'Time has come to open an Azerbaijan embassy in Israel'

Azeri official: The Azeri people and the Jewish people have a long history together, the historic ties are deep.

Tags: Azerbaijan
Elad Benari, Canada ,

Flag of Azerbaijan
Flag of Azerbaijan
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After Israel and Azerbaijan celebrated 29 years to the establishment of bilateral ties, an Azeri official told the Israel Hayom newspaper, "The time has come to open an Azerbaijan Embassy in Israel."

"The Azeri people and the Jewish people have a long history together," Farid Shafiyev, the chairman of Azerbaijan's Center of Analysis of International Relations, told the newspaper.

"Jews have lived in Azerbaijan for 2,500 years. The historic ties between the peoples are deep," he added, noting this shared history was the basis for bilateral ties.

"There are Israelis that are influenced by the Armenian lobby, who think the basis for Israel-Azerbaijan ties is oil and weapons," he said. "Factually speaking, they are wrong; the basis for the ties is historic. There's also no doubt the economic ties are significant."

"Historians attack the image of the Israelis and the Azerbaijanis. This is anti-Semitism and anti-Azerbaijanism. Nevertheless, that is also what unites us. We are united, and we need to upgrade our ties. The time has come to open an Azerbaijan Embassy in Israel," stated Shafiyev.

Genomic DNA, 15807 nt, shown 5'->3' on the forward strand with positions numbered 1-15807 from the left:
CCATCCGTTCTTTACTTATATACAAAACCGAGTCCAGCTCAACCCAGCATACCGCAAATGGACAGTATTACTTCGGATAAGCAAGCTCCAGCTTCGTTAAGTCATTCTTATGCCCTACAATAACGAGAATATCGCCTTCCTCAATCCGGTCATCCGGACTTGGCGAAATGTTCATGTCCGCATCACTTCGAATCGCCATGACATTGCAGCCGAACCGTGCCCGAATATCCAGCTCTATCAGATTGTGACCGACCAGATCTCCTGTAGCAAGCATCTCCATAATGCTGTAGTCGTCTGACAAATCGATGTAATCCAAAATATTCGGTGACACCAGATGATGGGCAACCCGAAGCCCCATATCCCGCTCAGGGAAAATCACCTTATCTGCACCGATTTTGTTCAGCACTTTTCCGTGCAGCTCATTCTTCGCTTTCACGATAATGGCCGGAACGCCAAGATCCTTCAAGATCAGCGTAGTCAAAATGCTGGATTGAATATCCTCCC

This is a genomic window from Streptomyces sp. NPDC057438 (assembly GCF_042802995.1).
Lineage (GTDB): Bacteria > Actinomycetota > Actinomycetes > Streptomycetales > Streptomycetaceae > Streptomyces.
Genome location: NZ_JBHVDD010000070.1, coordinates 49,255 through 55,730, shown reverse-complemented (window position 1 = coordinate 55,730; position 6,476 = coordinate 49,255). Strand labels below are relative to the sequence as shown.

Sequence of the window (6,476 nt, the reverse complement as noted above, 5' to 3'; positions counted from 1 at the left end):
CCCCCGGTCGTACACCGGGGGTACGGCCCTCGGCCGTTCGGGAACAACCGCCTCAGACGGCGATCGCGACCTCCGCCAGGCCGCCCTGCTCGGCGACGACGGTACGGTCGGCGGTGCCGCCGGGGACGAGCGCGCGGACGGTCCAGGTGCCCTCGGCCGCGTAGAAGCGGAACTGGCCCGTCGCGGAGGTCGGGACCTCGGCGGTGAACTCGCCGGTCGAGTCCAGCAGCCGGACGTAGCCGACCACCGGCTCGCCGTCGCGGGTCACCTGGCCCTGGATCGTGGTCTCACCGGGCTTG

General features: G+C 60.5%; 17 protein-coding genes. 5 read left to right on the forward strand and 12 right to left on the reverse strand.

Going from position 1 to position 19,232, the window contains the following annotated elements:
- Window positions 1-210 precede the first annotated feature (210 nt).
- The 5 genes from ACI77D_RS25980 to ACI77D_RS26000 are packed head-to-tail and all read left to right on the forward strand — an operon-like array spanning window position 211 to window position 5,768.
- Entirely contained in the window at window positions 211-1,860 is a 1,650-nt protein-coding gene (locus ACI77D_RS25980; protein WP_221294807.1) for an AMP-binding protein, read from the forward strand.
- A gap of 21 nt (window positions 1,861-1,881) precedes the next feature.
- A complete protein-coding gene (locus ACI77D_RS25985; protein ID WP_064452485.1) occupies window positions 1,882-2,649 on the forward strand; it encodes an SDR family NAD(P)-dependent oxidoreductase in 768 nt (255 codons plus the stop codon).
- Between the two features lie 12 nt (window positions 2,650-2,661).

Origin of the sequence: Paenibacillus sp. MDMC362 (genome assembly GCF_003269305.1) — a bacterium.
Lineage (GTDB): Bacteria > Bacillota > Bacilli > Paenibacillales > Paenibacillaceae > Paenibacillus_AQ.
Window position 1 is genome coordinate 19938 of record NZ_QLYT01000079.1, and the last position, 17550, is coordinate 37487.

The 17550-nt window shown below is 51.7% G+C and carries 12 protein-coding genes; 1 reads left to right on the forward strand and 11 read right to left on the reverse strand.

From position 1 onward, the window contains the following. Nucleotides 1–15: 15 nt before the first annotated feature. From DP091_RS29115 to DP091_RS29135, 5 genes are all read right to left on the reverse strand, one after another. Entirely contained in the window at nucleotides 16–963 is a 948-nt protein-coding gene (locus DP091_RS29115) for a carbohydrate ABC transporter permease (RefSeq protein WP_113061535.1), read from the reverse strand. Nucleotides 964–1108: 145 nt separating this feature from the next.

Azeri Foreign Minister Jeyhun Bayramov praised the ties between the countries earlier this week.

"Azerbaijan and Israel enjoy strong bilateral relations and good friendship. Israel was one of the first countries that recognized the independence of Azerbaijan, and we highly appreciate it. Our cooperation is close and mutually beneficial, and it covers political, economic, military, and other fields," Bayramov said.

A report several months ago said Azeri President Ilham Aliyev is trying to mend relations between Israel and Turkey and had raised the issue in a call with Turkish President Recep Tayyip Erdogan.

(Arutz Sheva’s North American desk is keeping you updated until the start of Shabbat in New York. The time posted automatically on all Arutz Sheva articles, however, is Israeli time.)



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